This is the "New York Times"! Would you expect anyting but a gunt for a pig (and I do mean PIG). These are not "major factual errors. These are outright lies! Why does the authors of HF insist on using a pillow
      in a gun fight? Why do you not call it for what it is. We are in a fight for the survival of our nation, yet you appear to be afraid to use terms that would convey the true facts about how the main stream media is
      protecting the radical left socialist movement that threatings to destroy our way of life.

    10. Bruce in Iloilo says:

      "Overlook a golf course" does not mean that one "can see a golf course in the distance," neither of which are true It means to be next to it, above it, as if one is monitoring it. If I can see the Empire State Building from a home in New Jersey, am I "overlooking" it? Does the Lincoln Memorial "overlook" the US Capitol? No. "Overlook" is wrong. It's incorrect. It is bias plain and simple.

      Merriam-Webster says:

      2a : to look down upon from above
      b : to rise above or afford a view of

      Dictionary.com:

      3. to look over, as from a higher position: a balcony that overlooks the ballroom.
      4. to afford a view over; look down or out upon: a hill overlooking the sea.

    11. @CREWcrew says:

      Somehow CREW got dragged into this one. We set the record straight: http://www.citizensforethics.org/blog/entry/setti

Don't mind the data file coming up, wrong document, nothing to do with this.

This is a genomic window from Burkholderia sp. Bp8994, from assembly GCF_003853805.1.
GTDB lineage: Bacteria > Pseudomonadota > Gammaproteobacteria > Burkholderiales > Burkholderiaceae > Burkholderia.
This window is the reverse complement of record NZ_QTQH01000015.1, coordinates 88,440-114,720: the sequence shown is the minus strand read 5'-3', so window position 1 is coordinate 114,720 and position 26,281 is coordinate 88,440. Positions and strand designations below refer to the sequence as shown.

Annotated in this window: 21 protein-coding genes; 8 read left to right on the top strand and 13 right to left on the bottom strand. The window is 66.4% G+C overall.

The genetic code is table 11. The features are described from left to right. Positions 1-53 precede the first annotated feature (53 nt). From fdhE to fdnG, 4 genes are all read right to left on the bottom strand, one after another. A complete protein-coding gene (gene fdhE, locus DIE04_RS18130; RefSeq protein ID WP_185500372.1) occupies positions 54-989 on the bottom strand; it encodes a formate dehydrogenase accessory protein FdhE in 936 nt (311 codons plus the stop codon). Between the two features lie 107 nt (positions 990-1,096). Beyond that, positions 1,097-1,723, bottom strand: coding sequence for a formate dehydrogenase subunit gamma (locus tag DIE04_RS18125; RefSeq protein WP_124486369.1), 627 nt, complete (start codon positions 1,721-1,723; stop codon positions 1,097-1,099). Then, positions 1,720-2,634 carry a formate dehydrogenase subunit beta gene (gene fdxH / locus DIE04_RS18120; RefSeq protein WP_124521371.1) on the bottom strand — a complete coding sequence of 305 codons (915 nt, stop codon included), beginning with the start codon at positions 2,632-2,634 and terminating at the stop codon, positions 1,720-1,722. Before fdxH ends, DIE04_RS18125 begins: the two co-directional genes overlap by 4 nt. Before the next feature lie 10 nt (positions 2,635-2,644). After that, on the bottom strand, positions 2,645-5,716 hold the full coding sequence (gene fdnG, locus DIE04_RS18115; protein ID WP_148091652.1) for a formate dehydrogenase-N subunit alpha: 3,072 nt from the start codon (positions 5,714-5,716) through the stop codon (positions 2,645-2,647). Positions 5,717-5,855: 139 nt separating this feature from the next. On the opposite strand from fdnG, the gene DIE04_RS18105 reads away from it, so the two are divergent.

12. patrick butler says:

      You should read the NY Times response to Congressman Issa request for a full-page retraction. The facts are pretty damning against Mr. Issa.

      http://thinkprogress.org/media/2011/08/28/306090/

    Comments are subject to approval and moderation. We remind everyone that The Heritage Foundation promotes a civil society where ideas and debate flourish. Please be respectful of each other and the subjects of any criticism. While we may not always agree on policy, we should all agree that being appropriately informed is everyone's intention visiting this site. Profanity, lewdness, personal attacks, and other forms of incivility will not be tolerated. Please keep your thoughts brief and avoid ALL CAPS. While we respect your first amendment rights, we are obligated to our readers to maintain these standards. Thanks for joining the conversation.

    Big Government Is NOT the Answer

    Your tax dollars are being spent on programs that we really don't need.

    I Agree I Disagree ×

    Get Heritage In Your Inbox — FREE!

    Heritage Foundation e-mails keep you updated on the ongoing policy battles in Washington and around the country.

    ×